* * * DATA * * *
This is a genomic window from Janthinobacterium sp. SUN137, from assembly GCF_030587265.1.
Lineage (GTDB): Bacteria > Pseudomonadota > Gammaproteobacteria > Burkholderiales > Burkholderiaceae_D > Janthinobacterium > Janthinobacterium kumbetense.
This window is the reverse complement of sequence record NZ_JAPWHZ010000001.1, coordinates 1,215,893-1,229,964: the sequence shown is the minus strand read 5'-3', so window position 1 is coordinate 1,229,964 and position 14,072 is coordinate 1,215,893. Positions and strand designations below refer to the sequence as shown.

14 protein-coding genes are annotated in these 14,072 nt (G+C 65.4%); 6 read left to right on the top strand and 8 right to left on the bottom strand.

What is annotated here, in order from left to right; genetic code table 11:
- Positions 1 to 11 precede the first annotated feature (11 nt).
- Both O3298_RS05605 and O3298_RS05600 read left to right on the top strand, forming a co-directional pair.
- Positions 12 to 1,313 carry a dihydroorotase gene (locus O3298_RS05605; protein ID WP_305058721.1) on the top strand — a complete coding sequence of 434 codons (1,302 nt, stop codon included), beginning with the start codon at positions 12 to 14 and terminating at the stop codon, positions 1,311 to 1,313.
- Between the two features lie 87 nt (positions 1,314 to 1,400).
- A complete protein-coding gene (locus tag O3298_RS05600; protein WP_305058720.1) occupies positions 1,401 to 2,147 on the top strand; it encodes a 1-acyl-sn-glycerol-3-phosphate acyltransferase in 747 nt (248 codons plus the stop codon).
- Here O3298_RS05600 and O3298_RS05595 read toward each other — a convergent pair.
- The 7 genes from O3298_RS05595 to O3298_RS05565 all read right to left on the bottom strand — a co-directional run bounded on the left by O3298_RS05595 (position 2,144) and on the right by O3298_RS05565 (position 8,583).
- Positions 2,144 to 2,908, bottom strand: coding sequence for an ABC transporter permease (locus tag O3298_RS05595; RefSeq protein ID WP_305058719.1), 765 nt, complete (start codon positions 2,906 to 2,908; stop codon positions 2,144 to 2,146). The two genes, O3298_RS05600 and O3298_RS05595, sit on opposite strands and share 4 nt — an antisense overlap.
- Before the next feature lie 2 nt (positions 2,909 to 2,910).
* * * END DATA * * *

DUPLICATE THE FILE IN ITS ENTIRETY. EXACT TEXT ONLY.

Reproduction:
This is a genomic window from Janthinobacterium sp. SUN137, from assembly GCF_030587265.1.
Lineage (GTDB): Bacteria > Pseudomonadota > Gammaproteobacteria > Burkholderiales > Burkholderiaceae_D > Janthinobacterium > Janthinobacterium kumbetense.
This window is the reverse complement of sequence record NZ_JAPWHZ010000001.1, coordinates 1,215,893-1,229,964: the sequence shown is the minus strand read 5'-3', so window position 1 is coordinate 1,229,964 and position 14,072 is coordinate 1,215,893. Positions and strand designations below refer to the sequence as shown.

14 protein-coding genes are annotated in these 14,072 nt (G+C 65.4%); 6 read left to right on the top strand and 8 right to left on the bottom strand.

What is annotated here, in order from left to right; genetic code table 11:
- Positions 1 to 11 precede the first annotated feature (11 nt).
- Both O3298_RS05605 and O3298_RS05600 read left to right on the top strand, forming a co-directional pair.
- Positions 12 to 1,313 carry a dihydroorotase gene (locus O3298_RS05605; protein ID WP_305058721.1) on the top strand — a complete coding sequence of 434 codons (1,302 nt, stop codon included), beginning with the start codon at positions 12 to 14 and terminating at the stop codon, positions 1,311 to 1,313.
- Between the two features lie 87 nt (positions 1,314 to 1,400).
- A complete protein-coding gene (locus tag O3298_RS05600; protein WP_305058720.1) occupies positions 1,401 to 2,147 on the top strand; it encodes a 1-acyl-sn-glycerol-3-phosphate acyltransferase in 747 nt (248 codons plus the stop codon).
- Here O3298_RS05600 and O3298_RS05595 read toward each other — a convergent pair.
- The 7 genes from O3298_RS05595 to O3298_RS05565 all read right to left on the bottom strand — a co-directional run bounded on the left by O3298_RS05595 (position 2,144) and on the right by O3298_RS05565 (position 8,583).
- Positions 2,144 to 2,908, bottom strand: coding sequence for an ABC transporter permease (locus tag O3298_RS05595; RefSeq protein ID WP_305058719.1), 765 nt, complete (start codon positions 2,906 to 2,908; stop codon positions 2,144 to 2,146). The two genes, O3298_RS05600 and O3298_RS05595, sit on opposite strands and share 4 nt — an antisense overlap.
- Before the next feature lie 2 nt (positions 2,909 to 2,910).